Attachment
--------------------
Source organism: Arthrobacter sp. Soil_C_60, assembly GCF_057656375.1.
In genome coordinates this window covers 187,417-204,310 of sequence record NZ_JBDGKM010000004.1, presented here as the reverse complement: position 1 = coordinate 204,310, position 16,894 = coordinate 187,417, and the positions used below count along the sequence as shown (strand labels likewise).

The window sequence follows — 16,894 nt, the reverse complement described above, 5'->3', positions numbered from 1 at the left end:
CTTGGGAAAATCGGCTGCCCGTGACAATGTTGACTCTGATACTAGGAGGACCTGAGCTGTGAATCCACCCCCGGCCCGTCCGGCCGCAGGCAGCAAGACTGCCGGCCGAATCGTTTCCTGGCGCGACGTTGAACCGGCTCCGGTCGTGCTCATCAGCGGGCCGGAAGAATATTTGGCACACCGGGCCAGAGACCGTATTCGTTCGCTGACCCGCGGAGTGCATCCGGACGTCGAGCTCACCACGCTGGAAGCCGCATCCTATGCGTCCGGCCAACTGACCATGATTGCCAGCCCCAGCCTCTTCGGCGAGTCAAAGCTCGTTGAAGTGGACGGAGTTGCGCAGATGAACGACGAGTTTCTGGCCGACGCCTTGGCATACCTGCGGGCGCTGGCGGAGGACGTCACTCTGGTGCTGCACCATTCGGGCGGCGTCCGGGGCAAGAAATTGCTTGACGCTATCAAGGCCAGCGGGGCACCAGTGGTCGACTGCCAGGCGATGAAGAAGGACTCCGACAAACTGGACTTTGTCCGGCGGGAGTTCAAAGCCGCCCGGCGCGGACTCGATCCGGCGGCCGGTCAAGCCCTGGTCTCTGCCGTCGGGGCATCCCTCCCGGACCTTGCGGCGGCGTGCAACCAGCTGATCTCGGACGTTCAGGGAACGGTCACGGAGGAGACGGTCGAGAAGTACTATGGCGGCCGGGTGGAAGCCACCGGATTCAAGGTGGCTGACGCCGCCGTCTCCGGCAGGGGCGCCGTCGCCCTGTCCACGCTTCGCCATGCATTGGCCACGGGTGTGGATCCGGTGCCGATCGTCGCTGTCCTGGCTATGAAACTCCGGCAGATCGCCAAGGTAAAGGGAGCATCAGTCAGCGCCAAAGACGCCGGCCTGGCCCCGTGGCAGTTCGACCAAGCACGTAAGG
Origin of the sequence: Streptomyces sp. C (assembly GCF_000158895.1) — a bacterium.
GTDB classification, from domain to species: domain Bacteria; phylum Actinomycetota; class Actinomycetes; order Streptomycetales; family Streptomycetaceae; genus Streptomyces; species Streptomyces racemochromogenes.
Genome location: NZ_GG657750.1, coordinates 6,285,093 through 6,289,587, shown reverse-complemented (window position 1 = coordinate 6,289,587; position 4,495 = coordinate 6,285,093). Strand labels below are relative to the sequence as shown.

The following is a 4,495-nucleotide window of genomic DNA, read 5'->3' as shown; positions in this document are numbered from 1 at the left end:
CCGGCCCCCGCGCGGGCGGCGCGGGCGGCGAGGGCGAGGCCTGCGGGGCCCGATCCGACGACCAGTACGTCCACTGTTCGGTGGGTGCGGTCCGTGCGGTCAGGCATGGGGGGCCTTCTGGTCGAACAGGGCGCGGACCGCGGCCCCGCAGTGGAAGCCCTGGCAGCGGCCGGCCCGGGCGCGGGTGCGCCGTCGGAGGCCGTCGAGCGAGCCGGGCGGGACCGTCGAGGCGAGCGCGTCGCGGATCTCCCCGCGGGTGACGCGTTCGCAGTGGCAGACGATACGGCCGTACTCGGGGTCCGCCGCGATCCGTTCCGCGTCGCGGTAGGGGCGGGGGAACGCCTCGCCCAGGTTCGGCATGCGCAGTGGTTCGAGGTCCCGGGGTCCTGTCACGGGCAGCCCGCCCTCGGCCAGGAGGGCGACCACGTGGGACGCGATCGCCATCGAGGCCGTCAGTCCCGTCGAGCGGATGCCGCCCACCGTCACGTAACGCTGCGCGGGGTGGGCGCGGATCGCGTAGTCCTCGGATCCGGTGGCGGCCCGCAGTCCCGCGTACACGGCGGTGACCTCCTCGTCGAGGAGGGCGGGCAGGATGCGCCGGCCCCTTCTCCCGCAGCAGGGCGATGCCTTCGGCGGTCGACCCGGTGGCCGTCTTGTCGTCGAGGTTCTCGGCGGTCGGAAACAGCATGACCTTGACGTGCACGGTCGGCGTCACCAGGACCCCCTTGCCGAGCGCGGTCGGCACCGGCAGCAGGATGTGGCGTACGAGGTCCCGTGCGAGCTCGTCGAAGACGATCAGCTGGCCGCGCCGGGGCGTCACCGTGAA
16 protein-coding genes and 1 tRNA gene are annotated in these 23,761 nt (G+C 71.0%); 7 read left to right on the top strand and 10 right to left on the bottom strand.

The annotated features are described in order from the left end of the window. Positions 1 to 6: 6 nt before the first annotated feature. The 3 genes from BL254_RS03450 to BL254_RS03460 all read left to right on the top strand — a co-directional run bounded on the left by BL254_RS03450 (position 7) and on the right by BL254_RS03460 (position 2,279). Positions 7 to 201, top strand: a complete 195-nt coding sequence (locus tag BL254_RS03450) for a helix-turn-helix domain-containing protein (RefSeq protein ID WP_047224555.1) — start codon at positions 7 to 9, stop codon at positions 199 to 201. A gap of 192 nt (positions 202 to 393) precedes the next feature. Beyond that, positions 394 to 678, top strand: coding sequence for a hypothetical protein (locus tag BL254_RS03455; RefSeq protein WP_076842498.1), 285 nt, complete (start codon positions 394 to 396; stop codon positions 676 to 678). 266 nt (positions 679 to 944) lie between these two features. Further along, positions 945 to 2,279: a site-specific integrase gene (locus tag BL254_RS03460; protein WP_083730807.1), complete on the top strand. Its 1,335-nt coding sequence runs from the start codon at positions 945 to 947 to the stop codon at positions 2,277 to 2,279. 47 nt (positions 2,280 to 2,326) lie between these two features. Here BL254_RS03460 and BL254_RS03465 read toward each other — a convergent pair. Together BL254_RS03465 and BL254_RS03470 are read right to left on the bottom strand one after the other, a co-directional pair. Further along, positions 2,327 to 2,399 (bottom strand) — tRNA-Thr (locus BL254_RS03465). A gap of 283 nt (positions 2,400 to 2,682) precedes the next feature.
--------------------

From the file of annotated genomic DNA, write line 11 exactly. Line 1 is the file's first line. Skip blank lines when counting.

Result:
The annotated features are described in order from the left end of the window. Positions 1 to 6: 6 nt before the first annotated feature. The 3 genes from BL254_RS03450 to BL254_RS03460 all read left to right on the top strand — a co-directional run bounded on the left by BL254_RS03450 (position 7) and on the right by BL254_RS03460 (position 2,279). Positions 7 to 201, top strand: a complete 195-nt coding sequence (locus tag BL254_RS03450) for a helix-turn-helix domain-containing protein (RefSeq protein ID WP_047224555.1) — start codon at positions 7 to 9, stop codon at positions 199 to 201. A gap of 192 nt (positions 202 to 393) precedes the next feature. Beyond that, positions 394 to 678, top strand: coding sequence for a hypothetical protein (locus tag BL254_RS03455; RefSeq protein WP_076842498.1), 285 nt, complete (start codon positions 394 to 396; stop codon positions 676 to 678). 266 nt (positions 679 to 944) lie between these two features. Further along, positions 945 to 2,279: a site-specific integrase gene (locus tag BL254_RS03460; protein WP_083730807.1), complete on the top strand. Its 1,335-nt coding sequence runs from the start codon at positions 945 to 947 to the stop codon at positions 2,277 to 2,279. 47 nt (positions 2,280 to 2,326) lie between these two features. Here BL254_RS03460 and BL254_RS03465 read toward each other — a convergent pair. Together BL254_RS03465 and BL254_RS03470 are read right to left on the bottom strand one after the other, a co-directional pair. Further along, positions 2,327 to 2,399 (bottom strand) — tRNA-Thr (locus BL254_RS03465). A gap of 283 nt (positions 2,400 to 2,682) precedes the next feature.